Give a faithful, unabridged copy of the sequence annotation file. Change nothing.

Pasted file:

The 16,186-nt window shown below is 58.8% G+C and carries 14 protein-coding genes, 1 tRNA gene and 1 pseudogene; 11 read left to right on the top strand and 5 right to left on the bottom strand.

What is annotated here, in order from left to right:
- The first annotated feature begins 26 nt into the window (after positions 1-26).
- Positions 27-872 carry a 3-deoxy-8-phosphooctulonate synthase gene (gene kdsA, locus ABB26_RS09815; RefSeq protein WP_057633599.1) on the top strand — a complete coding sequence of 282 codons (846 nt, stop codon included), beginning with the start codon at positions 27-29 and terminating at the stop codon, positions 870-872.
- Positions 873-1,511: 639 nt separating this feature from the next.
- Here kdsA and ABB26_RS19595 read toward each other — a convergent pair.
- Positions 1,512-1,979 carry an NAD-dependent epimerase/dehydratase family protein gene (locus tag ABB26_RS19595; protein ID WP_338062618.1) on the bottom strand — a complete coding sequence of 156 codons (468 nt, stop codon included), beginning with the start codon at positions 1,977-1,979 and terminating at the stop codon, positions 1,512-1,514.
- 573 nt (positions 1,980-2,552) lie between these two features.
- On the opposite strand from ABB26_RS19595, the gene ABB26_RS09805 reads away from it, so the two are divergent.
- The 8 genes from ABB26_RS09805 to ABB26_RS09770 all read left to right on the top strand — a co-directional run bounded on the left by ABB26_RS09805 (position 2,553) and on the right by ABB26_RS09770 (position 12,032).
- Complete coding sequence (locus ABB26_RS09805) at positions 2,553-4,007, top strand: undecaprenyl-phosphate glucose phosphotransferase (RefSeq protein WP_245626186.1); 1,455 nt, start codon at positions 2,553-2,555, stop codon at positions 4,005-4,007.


The 16,186-nt window shown below is 58.8% G+C and carries 14 protein-coding genes, 1 tRNA gene and 1 pseudogene; 11 read left to right on the top strand and 5 right to left on the bottom strand.

What is annotated here, in order from left to right:
- The first annotated feature begins 26 nt into the window (after positions 1-26).
- Positions 27-872 carry a 3-deoxy-8-phosphooctulonate synthase gene (gene kdsA, locus ABB26_RS09815; RefSeq protein WP_057633599.1) on the top strand — a complete coding sequence of 282 codons (846 nt, stop codon included), beginning with the start codon at positions 27-29 and terminating at the stop codon, positions 870-872.
- Positions 873-1,511: 639 nt separating this feature from the next.
- Here kdsA and ABB26_RS19595 read toward each other — a convergent pair.
- Positions 1,512-1,979 carry an NAD-dependent epimerase/dehydratase family protein gene (locus tag ABB26_RS19595; protein ID WP_338062618.1) on the bottom strand — a complete coding sequence of 156 codons (468 nt, stop codon included), beginning with the start codon at positions 1,977-1,979 and terminating at the stop codon, positions 1,512-1,514.
- 573 nt (positions 1,980-2,552) lie between these two features.
- On the opposite strand from ABB26_RS19595, the gene ABB26_RS09805 reads away from it, so the two are divergent.
- The 8 genes from ABB26_RS09805 to ABB26_RS09770 all read left to right on the top strand — a co-directional run bounded on the left by ABB26_RS09805 (position 2,553) and on the right by ABB26_RS09770 (position 12,032).
- Complete coding sequence (locus ABB26_RS09805) at positions 2,553-4,007, top strand: undecaprenyl-phosphate glucose phosphotransferase (RefSeq protein WP_245626186.1); 1,455 nt, start codon at positions 2,553-2,555, stop codon at positions 4,005-4,007.